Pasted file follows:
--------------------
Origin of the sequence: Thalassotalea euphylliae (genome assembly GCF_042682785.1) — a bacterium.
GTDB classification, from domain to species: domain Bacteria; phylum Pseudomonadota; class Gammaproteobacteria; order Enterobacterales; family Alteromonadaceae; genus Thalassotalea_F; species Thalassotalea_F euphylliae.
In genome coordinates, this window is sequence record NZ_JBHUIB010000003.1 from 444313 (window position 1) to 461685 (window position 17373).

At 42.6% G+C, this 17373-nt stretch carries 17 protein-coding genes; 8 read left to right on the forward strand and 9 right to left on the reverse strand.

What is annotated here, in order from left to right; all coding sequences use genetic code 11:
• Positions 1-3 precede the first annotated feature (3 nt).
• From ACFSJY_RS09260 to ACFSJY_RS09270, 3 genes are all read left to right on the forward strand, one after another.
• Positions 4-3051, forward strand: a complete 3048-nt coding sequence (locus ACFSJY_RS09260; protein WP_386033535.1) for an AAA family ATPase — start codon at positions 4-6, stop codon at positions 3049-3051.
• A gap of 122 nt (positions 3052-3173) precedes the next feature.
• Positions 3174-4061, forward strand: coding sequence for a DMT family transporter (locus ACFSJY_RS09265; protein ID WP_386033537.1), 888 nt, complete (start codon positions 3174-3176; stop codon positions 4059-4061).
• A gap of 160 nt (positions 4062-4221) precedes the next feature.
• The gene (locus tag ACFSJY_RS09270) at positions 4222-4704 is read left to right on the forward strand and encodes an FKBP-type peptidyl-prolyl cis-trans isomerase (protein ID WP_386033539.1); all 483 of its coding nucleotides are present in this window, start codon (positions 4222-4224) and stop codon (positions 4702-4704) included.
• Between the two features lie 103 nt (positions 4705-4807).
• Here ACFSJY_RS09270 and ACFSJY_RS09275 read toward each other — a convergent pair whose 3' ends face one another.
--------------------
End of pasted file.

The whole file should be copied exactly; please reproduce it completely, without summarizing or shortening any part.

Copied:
Origin of the sequence: Thalassotalea euphylliae (genome assembly GCF_042682785.1) — a bacterium.
GTDB classification, from domain to species: domain Bacteria; phylum Pseudomonadota; class Gammaproteobacteria; order Enterobacterales; family Alteromonadaceae; genus Thalassotalea_F; species Thalassotalea_F euphylliae.
In genome coordinates, this window is sequence record NZ_JBHUIB010000003.1 from 444313 (window position 1) to 461685 (window position 17373).

At 42.6% G+C, this 17373-nt stretch carries 17 protein-coding genes; 8 read left to right on the forward strand and 9 right to left on the reverse strand.

What is annotated here, in order from left to right; all coding sequences use genetic code 11:
• Positions 1-3 precede the first annotated feature (3 nt).
• From ACFSJY_RS09260 to ACFSJY_RS09270, 3 genes are all read left to right on the forward strand, one after another.
• Positions 4-3051, forward strand: a complete 3048-nt coding sequence (locus ACFSJY_RS09260; protein WP_386033535.1) for an AAA family ATPase — start codon at positions 4-6, stop codon at positions 3049-3051.
• A gap of 122 nt (positions 3052-3173) precedes the next feature.
• Positions 3174-4061, forward strand: coding sequence for a DMT family transporter (locus ACFSJY_RS09265; protein ID WP_386033537.1), 888 nt, complete (start codon positions 3174-3176; stop codon positions 4059-4061).
• A gap of 160 nt (positions 4062-4221) precedes the next feature.
• The gene (locus tag ACFSJY_RS09270) at positions 4222-4704 is read left to right on the forward strand and encodes an FKBP-type peptidyl-prolyl cis-trans isomerase (protein ID WP_386033539.1); all 483 of its coding nucleotides are present in this window, start codon (positions 4222-4224) and stop codon (positions 4702-4704) included.
• Between the two features lie 103 nt (positions 4705-4807).
• Here ACFSJY_RS09270 and ACFSJY_RS09275 read toward each other — a convergent pair whose 3' ends face one another.